Now at last we have working property editors which are registered by our module. You can run the module project, add a Bean1 to a Swing form, and the property colorValue will use our property editor.

This file can list individual classes, or it can list packages including all subpackages of those classes by using the suffix **, or limit the search to only the one specified package but using the suffix *. The next step is to create a custom editor that will interact with the IDE, controlling its (NetBeans-provided) OK button.

Adding A Custom Editor

To really interact with the IDE, we should add support for a custom (pop-up window) editor for our ColorValue property. To do that:

  1. Right-click the org.netbeans.demo.form.beanlib.editors package and choose New > JPanel Form from the popup window.
  2. In the New File Wizard that opens, name the file ColorValueCustomEditor.
  3. In the newly created JPanel form, add the following components from the Component Palette, arranging the UI as shown in figure 2 and setting the variable names as shown below (to set the name, slow-double-click the name of each component in the Inspector window, then type the new name; component type shown in parentheses):

    Color Value Custom Editor
    Figure 2: Color Value Custom Editor User Interface

    redLabel (JLabel)redSlider (JSlider)redValue (JLabel)
    greenLabel (JLabel)greenSlider (JSlider)greenValue (JLabel)
    blueLabel (JLabel)blueSlider (JSlider)blueValue (JLabel)
    intLabel (JLabel)intValue (JTextField)
    sample (JLabel)
    Table 1: Component Variable Names and Types in ColorValueCustomEditor
  4. Set the property Opaque to true on the property sheet for sample.
  5. Select all (shift-click) of the JSliders in the form editor, and set their maximum property to 255.
  6. Replace the constructor of ColorValueCustomEditor with the content of listing 14.
  7. Change the class signature of ColorValueCustomEditor to look like listing 15, implementing ChangeListener and DocumentListener.
  8. Add the code in listing 16 to ColorValueCustomEditor to implement the listener interfaces and handle events.

Listing 14: ColorValueCustomEditor Constructor

    private final ColorValueEditor ed;
    public ColorValueCustomEditor(ColorValueEditor ed, PropertyEnv env) {
        initComponents();
        ColorValue cv = (ColorValue) ed.getValue();
        if (cv != null) {
            Color c = cv.toColor();
            setColor(c);
            intValue.setText(c.getRGB() + "");
        }
        env.setState(PropertyEnv.STATE_VALID);
        this.ed = ed;
        redSlider.getModel().addChangeListener(this);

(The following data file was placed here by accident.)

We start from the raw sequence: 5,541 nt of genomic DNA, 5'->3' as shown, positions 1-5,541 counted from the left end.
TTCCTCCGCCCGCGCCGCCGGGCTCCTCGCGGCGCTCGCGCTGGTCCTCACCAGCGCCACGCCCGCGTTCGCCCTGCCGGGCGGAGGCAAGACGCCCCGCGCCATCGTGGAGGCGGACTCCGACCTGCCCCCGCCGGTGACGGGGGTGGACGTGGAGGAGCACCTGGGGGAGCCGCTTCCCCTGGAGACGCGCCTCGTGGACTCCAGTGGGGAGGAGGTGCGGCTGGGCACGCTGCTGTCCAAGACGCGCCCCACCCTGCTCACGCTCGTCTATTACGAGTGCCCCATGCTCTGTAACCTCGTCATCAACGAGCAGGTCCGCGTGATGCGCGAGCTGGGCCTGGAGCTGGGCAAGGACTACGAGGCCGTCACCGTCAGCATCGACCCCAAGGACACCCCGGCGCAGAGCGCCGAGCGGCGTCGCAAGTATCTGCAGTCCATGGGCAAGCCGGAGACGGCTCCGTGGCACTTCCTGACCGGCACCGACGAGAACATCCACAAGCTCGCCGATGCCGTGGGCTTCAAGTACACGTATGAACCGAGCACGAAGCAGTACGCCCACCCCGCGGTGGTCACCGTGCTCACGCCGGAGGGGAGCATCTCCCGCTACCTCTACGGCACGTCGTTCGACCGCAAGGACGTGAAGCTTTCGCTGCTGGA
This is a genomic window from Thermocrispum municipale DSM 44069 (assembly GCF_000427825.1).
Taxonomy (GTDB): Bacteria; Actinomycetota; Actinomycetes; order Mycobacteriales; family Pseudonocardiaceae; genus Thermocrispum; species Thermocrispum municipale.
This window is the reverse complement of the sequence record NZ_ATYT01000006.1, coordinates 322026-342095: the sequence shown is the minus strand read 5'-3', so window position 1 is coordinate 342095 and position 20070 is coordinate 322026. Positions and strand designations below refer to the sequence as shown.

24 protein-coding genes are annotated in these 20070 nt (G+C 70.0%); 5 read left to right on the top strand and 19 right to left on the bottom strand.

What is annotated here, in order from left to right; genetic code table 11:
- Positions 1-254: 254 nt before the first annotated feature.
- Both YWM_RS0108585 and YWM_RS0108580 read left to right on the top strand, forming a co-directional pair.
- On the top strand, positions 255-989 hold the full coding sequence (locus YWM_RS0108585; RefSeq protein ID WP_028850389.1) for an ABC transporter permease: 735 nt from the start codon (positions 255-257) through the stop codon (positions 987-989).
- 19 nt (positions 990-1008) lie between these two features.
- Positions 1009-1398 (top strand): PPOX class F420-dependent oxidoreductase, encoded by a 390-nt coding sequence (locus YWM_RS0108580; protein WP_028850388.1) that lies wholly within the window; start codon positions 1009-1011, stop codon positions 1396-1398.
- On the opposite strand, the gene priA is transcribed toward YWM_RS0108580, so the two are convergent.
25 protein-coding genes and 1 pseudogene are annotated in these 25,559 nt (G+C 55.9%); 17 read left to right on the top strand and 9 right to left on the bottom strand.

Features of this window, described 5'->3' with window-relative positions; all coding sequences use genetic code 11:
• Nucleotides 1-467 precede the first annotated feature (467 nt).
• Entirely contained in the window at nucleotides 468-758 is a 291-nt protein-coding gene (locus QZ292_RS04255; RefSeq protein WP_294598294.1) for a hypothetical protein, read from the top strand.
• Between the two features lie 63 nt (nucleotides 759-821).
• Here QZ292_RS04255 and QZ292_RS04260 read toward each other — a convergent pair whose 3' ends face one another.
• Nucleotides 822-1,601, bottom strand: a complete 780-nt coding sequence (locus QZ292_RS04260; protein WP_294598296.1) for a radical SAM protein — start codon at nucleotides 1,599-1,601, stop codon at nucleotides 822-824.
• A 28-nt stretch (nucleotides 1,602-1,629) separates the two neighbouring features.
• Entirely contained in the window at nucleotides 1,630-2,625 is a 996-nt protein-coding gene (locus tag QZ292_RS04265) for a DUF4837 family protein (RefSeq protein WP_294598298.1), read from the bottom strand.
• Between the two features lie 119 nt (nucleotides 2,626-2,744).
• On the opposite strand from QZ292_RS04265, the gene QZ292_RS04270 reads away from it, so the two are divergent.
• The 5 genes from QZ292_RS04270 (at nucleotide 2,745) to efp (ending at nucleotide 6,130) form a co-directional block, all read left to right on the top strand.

greenSlider.getModel().addChangeListener(this);
        blueSlider.getModel().addChangeListener(this);
        intValue.getDocument().addDocumentListener(this);
    }

Listing 15: Changing the Class Signature of ColorValueCustomEditor to Implement Listeners

final class ColorValueCustomEditor extends javax.swing.JPanel implements ChangeListener, DocumentListener {

Listing 16: Listener Interface Implementation for ColorValueCustomEditor

    private ColorValue getPropertyValue() {
        return new ColorValue(redSlider.getValue(), greenSlider.getValue(),
                blueSlider.getValue());
    }

    private boolean inUpdate;
    public void stateChanged(ChangeEvent ce) {
        if (inUpdate) {
            return;
        }
        inUpdate = true;
        try {
            redValue.setText(redSlider.getValue() + "");
            greenValue.setText(greenSlider.getValue() + "");
            blueValue.setText(blueSlider.getValue() + "");
            ColorValue v = getPropertyValue();
            Color c = v.toColor();
            intValue.setText(c.getRGB() + "");
            sample.setBackground(c);
            ed.setValue(v);
        } finally {
            inUpdate = false;
        }
    }

    public void insertUpdate(DocumentEvent de) {
        changedUpdate(de);
    }

    public void removeUpdate(DocumentEvent de) {
        changedUpdate(de);
    }

    void setColor (Color c) {
        boolean old = inUpdate;
        inUpdate = true;
        try {
            redSlider.setValue(c.getRed());
            greenSlider.setValue(c.getGreen());
            blueSlider.setValue(c.getBlue());
        } finally {
            inUpdate = old;
        }
    }

    public void changedUpdate(DocumentEvent de) {
        if (!inUpdate) {
            try {
                int val = Integer.parseInt(intValue.getText().trim());
                setColor(new Color(val));
            } catch (NumberFormatException e) {
                PropertyEnv env = ed.env;
                if (env != null) {
                    env.setState(PropertyEnv.STATE_VALID);
                }
            }
        }
    }
                                                                                

Now we just need to modify ColorValueEditor to actually create a ColorValueCustomEditor. To do that:

  1. Update the supportsCustomEditor() and getCustomEditor() to look like listing 17

Listing 17: Creating Our Custom Editor

    public Component getCustomEditor() {
        return new ColorValueCustomEditor(this, env);
    }

    public boolean supportsCustomEditor() {
        return true;
    }